What I have just begun to describe about Guild Wars 2 combat requires a learning of the visual information the game provides. You have to learn those combo fields and finishers, and what those fields look like on the battlefield. Furthermore, it requires understanding a lot of boons and conditions. These are the visual literature of the game, but as of now, the game isn’t always that easy to read. I noticed improvement in my battlefield awareness from my BWE experience to my stress test experience, but many issues still remain. Most of the Damage over Time conditions are shown through little icons on the UI. ArenaNet has set up this whole system to take players away from watching the interface, but their boon and condition system still largely requires interface monitoring. Unfortunately, their current system is in ways worse than the older system in Guild Wars 1, which explains bleeds and poisons through color changes in your health bar. Currently, the feedback from the game is not strong enough for many players. If ANet wants the game to be visual then more conditions need to be as easily read as the limping of your character with the cripple condition on them. Combo effects likely need a larger, more informative textual notation. Most of all, combat skills rely on the animation of the attack to tell the attack is coming and to mark the spot within the animation where the attack hits. These animations need to be more telling, at least for mobs, and if not more telling then more unified. It is asking a lot of your customer to remember the different attack tells of the hundreds of enemies they will likely find in the game. Audible clues would go a long way and add the crunch of hits that the game lacks at times, and that players often mistake for a lack of “heaviness” to combat. The animation system and softer hit sounds have left players thinking the combat is floaty when it’s truly anything but floaty.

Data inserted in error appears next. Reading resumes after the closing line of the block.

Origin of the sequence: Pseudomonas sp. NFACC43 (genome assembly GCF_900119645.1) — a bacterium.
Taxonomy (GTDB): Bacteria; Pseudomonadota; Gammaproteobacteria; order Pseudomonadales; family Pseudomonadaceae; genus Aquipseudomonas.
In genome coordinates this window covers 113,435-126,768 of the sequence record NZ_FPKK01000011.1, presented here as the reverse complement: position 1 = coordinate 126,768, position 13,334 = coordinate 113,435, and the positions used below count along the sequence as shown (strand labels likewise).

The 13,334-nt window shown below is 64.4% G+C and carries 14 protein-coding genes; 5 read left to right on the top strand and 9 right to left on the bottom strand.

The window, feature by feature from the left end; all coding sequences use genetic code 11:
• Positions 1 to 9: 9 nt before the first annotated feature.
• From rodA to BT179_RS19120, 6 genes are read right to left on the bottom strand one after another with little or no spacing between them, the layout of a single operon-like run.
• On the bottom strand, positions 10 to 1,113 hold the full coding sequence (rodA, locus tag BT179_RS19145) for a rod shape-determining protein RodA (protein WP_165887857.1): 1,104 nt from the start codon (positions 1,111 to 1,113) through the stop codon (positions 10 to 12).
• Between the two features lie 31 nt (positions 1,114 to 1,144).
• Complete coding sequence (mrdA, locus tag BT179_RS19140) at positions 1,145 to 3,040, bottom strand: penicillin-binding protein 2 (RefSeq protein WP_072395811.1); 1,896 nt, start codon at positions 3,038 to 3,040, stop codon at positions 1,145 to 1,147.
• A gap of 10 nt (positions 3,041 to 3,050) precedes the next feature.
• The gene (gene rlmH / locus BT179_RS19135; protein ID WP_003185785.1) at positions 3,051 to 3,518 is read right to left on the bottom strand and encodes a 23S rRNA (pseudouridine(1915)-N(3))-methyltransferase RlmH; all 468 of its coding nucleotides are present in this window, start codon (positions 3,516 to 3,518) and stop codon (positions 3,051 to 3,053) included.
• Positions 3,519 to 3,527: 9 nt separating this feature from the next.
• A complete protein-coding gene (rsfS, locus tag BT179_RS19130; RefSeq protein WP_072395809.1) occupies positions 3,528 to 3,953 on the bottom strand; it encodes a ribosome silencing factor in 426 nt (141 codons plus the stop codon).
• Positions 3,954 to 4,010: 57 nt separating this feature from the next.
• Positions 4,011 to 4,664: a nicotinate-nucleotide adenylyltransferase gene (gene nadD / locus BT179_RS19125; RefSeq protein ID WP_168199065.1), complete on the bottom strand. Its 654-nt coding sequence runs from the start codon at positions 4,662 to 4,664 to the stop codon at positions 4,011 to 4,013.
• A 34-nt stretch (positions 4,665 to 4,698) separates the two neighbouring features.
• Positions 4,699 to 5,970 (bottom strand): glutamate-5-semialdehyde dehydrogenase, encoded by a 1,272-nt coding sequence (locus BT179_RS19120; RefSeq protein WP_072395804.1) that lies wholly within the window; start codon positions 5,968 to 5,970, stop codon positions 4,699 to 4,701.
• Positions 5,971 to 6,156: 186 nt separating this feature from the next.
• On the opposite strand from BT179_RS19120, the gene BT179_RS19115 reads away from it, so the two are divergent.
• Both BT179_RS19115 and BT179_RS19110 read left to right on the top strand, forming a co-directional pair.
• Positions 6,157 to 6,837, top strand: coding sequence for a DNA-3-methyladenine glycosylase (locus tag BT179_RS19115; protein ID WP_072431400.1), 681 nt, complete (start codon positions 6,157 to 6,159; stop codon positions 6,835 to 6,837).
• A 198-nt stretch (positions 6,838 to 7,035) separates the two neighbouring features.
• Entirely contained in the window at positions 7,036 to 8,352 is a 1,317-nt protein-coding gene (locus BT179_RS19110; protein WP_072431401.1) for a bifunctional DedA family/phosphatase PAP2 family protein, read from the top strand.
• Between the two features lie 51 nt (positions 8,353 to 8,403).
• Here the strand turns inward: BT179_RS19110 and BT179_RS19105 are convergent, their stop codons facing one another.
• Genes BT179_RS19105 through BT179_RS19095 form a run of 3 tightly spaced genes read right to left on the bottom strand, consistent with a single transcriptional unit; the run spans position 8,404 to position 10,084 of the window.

So Bam!

Don’t get hit. Realize everything your skills do. Don’t play it like WoW. Don’t spam and lose.

Mole out.

Guild Wars 2 Open Beta Impressions

A Dredge Mole

Guild Wars Beta Impressions


Well I am admittedly hooked on ArenaNet’s yet to be released MMO-crack. At least I am familiar enough with this dealer to have some confidence they will not drive me into the poor house. Oh wait, I am in the poor house. Still, that cash shop doesn’t allure me. Except for the pirate costume. Did anyone check that out? I’m building canons and firing canons; a pirate’s life for me.

The beta itself actually opened up an hour early. I woke up to check to see if there were any new updates to download before the beta went live and suddenly found myself at the server selection screen. As I had planned to do, I created a Human Mesmer and cycled through the appearance options until I had created the bearded man that I am. I would have liked a couple more beard options, maybe one a little less Oregonian hiker looking, for later my beard choice and my class choice would turn me into a bit of a scary clown.